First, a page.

Clinically, oral TB lesions in the tongue typically present as a single ulcer with irregular margins and a necrotic base11. These non-specific clinical features may lead to misdiagnoses as other unrelated diseases, particularly when they arise before the systemic symptoms of TB become evident. Indeed, due to the history of heavy smoking (15 cigarettes daily) for 30 years associated with alcohol intake reported by the patient described herein, it was initially thought that the lesion could be a squamous cell carcinoma.

The dorsum of the tongue, however, is not a common site for development of such neoplasm, which usually arises in the posterior border of the tongue16. Thus, other diseases were also considered as differential diagnoses, including TB, paracoccidioidomycosis, and eosinophilic ulcer. The combination of backache with the imaging features observed on the chest radiograph strongly suggested a case of TB. This hypothesis was reinforced by positive Ziehl-Neelsen staining and further confirmed by sputum culture.

Bone TB comprises 10-20% of all the extrapulmonary TB and affects particularly the spine, long bones and joints. The affinity of the M. tuberculosis for these sites can be attributed to the intense vascularization of the vertebra and growth plates of the long bones7. The involvement of multiple sites in the skeleton is rare and represents less than 5% of all cases if bone TB, even in countries where the disease is endemic8,17,18. The development of bone TB lesions is insidious and may lead to a delay in the diagnosis.

The first symptoms are usually pain, fever and diaphoresis, which may be associated or not with radiographic alterations in the lungs19,20. In these situations, bone TB lesions can mimic malignant neoplasms or other diseases, such as Brodie's abscess, sarcoidosis, and eosinophilic granuloma21. In our case, the bony defects were detected after the final diagnosis of TB, which promptly lead us to suspect bone involvement by M. tuberculosis.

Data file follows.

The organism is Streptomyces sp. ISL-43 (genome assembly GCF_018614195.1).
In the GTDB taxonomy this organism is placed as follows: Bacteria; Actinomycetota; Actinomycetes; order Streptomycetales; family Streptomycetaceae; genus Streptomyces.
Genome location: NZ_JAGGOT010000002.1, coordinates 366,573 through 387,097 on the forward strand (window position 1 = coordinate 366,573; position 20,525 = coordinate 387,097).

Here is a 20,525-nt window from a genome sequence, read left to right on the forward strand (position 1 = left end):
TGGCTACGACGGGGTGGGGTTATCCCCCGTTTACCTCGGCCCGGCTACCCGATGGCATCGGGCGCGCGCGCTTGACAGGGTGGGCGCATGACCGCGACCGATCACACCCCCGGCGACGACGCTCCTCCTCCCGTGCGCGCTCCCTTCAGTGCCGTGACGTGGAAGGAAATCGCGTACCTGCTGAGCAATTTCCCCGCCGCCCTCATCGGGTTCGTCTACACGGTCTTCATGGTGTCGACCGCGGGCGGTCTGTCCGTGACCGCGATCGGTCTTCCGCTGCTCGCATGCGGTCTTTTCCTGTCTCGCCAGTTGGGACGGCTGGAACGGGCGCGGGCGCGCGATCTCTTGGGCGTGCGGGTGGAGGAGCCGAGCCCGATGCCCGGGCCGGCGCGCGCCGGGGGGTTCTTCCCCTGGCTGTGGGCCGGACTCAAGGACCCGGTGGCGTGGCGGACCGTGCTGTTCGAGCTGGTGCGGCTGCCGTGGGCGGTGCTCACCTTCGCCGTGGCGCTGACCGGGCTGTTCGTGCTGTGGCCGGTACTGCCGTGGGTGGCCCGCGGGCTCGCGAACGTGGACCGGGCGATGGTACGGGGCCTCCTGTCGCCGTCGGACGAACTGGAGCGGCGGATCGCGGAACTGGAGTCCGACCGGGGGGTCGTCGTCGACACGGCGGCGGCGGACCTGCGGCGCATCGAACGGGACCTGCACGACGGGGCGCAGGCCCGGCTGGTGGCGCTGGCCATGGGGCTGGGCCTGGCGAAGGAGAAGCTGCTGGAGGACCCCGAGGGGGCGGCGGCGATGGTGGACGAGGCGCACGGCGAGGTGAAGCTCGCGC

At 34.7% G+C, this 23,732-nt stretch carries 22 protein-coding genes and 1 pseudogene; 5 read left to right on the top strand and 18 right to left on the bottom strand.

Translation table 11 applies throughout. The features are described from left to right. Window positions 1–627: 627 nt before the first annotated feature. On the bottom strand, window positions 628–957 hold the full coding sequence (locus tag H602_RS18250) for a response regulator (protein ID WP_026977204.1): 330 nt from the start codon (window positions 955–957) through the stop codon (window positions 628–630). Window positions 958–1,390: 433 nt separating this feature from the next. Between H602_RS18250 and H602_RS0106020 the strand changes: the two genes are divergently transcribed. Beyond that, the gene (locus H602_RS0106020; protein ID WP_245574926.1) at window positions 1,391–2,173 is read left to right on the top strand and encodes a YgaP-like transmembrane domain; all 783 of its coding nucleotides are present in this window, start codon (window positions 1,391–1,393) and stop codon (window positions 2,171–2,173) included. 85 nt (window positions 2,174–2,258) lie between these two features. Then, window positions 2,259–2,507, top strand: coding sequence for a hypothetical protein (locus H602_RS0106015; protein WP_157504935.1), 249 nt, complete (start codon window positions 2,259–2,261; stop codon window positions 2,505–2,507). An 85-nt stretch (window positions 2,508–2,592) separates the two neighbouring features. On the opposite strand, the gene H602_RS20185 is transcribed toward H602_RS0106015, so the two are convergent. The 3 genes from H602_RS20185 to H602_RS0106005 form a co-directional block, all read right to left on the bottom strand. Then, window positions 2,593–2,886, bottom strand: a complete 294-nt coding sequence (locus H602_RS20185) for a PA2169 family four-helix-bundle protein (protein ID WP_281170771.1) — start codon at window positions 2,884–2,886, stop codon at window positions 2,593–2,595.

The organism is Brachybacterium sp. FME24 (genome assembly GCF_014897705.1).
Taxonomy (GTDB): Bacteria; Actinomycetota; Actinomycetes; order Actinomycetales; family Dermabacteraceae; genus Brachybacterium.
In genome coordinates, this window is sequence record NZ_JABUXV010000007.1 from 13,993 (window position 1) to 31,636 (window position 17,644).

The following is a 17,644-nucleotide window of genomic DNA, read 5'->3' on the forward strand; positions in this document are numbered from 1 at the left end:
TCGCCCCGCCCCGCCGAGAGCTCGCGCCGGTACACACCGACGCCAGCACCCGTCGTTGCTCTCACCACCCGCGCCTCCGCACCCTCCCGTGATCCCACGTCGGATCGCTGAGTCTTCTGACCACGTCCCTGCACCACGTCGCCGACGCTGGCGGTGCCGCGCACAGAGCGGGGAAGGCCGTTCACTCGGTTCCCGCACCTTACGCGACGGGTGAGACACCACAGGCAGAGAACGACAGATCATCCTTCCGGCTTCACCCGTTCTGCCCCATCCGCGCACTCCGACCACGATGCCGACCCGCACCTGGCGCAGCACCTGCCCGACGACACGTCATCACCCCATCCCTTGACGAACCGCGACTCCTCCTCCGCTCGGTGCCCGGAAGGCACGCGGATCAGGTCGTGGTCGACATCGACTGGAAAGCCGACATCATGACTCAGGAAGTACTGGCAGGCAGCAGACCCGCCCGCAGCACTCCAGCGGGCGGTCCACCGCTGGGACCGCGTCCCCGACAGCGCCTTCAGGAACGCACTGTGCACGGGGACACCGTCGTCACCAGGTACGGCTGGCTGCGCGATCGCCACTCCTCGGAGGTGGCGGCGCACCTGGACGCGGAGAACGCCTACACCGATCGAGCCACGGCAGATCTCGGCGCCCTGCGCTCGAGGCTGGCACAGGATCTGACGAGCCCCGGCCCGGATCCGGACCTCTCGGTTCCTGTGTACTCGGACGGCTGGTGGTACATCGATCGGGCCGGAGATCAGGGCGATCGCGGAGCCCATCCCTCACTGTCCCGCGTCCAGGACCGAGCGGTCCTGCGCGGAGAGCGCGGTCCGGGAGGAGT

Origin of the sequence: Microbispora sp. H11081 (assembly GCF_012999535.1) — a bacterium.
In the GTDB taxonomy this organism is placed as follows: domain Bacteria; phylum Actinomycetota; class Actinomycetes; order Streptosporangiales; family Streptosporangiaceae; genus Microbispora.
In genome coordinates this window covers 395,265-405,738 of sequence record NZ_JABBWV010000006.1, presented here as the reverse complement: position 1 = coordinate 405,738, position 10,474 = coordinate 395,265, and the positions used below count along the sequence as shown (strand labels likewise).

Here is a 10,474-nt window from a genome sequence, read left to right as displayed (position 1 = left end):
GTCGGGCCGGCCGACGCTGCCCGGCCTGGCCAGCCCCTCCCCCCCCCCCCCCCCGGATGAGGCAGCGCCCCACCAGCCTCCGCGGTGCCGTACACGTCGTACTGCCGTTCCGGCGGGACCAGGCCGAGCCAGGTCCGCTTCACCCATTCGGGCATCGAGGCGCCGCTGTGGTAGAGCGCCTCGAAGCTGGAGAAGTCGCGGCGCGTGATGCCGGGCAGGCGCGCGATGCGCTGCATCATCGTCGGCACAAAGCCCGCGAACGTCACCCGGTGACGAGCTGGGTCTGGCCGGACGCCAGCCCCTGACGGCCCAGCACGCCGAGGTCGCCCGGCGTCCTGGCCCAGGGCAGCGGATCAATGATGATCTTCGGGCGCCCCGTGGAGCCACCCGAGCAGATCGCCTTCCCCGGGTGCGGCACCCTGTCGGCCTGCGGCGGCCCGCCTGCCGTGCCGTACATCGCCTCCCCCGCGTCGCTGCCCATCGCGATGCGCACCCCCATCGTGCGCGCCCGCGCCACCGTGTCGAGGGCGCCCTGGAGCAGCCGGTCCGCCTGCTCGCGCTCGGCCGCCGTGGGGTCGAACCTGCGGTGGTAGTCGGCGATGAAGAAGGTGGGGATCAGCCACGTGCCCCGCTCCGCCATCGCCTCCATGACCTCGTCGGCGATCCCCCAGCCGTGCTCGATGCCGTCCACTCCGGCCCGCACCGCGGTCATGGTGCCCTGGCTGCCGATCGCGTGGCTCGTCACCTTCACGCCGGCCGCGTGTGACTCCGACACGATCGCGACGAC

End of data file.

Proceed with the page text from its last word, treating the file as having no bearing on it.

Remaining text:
The diagnosis of the active form of TB is made based on clinical and radiographic findings, histopathologic features and sputum culture for the identification M. tuberculosis. The diagnosis of the latent form of TB can be established by a positive result on either a tuberculin skin test or an interferon-γ release assay, in the absence of active TB21. Some molecular methods have been designed to identify the presence of M. tuberculosis and to detect resistance to isoniazid and/or rifampin, such as nucleic acid amplification-based techniques22.

The treatment of TB is based on a combination of different drugs comprised by isoniazid (I), rifampicin (R), ethambutol (E), and pyrazinamide (P). Traditionally, the patients are treated with IREP for 2 months followed by 4 for months with IR10. However, in our case, this regime was extended for 12 months, due to the bone involvement. The drug therapy approach selected resulted in a significant reduction of bone lesions, though it did not eliminate them completely. For the remaining bone lesions, surgery was performed to prevent damage to the spinal cord.

In conclusion, simultaneous involvement of the lungs, oral cavity and bones by TB is a very rare occurrence. Considering the complications caused by bone TB when vertebrae are affected, especially of neurological basis, early diagnosis and treatment is essential to prevent such sequelae, which could bring catastrophic consequences to quality of life.


The authors declare no conflict of interests regarding the publication of this paper.